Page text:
How Is A Same-Sex Wedding Different Than A Gay or Lesbian Marriage?

When my partner and I got “married” back in 1999, we began by calling our event a “union.” And, we would occasionally refer to it as a “commitment ceremony.” These were the terms the GLBT community had for its partnership rituals back in the 20th century. (Seems like a long time ago, doesn’t it?)

But, once we entered the wedding vortex in full swing, the natural short-hand we used for our event was “wedding.” And, anecdotally speaking, this is what I’ve found to be true for many same sex couples who begin their event planning using other terminology. By the time they’ve spoken with caterers, searched for photographers, gone to a cake tasting, stressed over their outfits, and had to explain to their parents what they’re doing, “wedding” is the primary word being used. It’s universal and requires only two syllables.

Even then, however, my partner and I found ourselves in conversations with guests at our own wedding reception about how, though we had just had a wedding ceremony, we weren’t actually married. Not legally anyway. This confused them.

Remember: this was back in 1999 and same sex marriage wasn’t legal anyway (not to mention that it wasn’t even a twinkle in the GLBT eye). But, still our community of straight friends was surprised to learn that our wedding wasn’t a marriage (in the legal sense of the term); just as surprised as people are to learn today that I — one of the gay and lesbian wedding pioneers — am still not legally married.

But, I’m hoping that will change soon. I’m getting tired of filing as “single” with the IRS. It feels like I’m being dishonest every time I check that box.

So, here we are on the verge of 2011 and same sex marriage is now legal in five (5) states (Massachusetts, Vermont, New Hampshire, Iowa, and Connecticut) and the District of Columbia, and out-of-state marriages are recognized in Maryland and New York. Even more remarkably, a ballot initiative in California (known as Prop 8) has been overturned by a federal judge and the appeal is working its way up to its inevitable finale at the Supreme Court level.

Meanwhile, according to a recent nationwide survey conducted by the Pew Research Center, economic issues are seen as the most pressing matters in the court of public opinion, and same-sex marriage comes in dead last on the list of thirteen (13) issues tested amongst Democratic¬† AND Republican voters — even with Judge Walker’s recent ruling that Proposition 8 (banning same sex marriage in California) is unconstitutional.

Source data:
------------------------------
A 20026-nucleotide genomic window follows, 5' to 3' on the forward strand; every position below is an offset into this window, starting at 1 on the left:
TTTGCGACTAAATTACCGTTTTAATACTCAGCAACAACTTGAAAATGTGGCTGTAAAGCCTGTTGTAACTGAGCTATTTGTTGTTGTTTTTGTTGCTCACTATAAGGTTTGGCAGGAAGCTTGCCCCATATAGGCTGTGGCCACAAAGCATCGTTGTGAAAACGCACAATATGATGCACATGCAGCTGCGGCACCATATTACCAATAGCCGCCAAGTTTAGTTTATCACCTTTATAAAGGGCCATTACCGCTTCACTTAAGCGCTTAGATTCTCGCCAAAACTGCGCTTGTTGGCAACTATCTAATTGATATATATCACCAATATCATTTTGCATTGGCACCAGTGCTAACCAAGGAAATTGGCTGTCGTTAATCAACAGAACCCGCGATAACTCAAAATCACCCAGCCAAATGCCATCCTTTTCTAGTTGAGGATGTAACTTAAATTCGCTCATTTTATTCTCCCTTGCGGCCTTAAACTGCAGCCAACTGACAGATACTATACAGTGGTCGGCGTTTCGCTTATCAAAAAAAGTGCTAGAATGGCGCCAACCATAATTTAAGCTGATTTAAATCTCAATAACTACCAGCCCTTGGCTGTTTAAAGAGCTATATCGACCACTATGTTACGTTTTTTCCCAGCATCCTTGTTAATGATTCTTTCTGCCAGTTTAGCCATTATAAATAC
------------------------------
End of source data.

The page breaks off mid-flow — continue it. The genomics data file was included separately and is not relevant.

So, where does this leave us?

We begin by holding our breath as we watch the Prop 8 appeals process and wonder if same sex marriage will defy the Pew results and become a wedge issue or remain a shoulder shrug in the 2010 midterm elections .

And, then, for the next few years, many gay and lesbian couples will, as I do, consider themselves “married” in the eyes of their friends and family even though they’ve “only” had a wedding. Or, they’ll go to the states which do allow legal marriage.

And it goes without saying that many other couples will continue to hold meaningful weddings and fabulous receptions in their own home states, even without legal marriage recognition.

For increasing numbers of gays and lesbians and their straight allies (and even those out there who don’t spend any time thinking about this issue), there’s not much difference between a same sex wedding and a same sex marriage.

But, we must remember that, in the eyes of the law, there is a big difference — both in dignity and benefits.¬†

To borrow loosely from Prop 8 proponents, marriage does matter in our society and gays and lesbians are ready to accept the responsibility that goes along with marriage, but we want the rights, too.


Wedding innovator Kathryn Hamm (@madebykathryn) is co-author of The New Art of Capturing Love: The Essential Guide to Lesbian & Gay Wedding Photography (Amphoto Books, 2014), an Education Expert for WeddingWire and Publisher of GayWeddings.com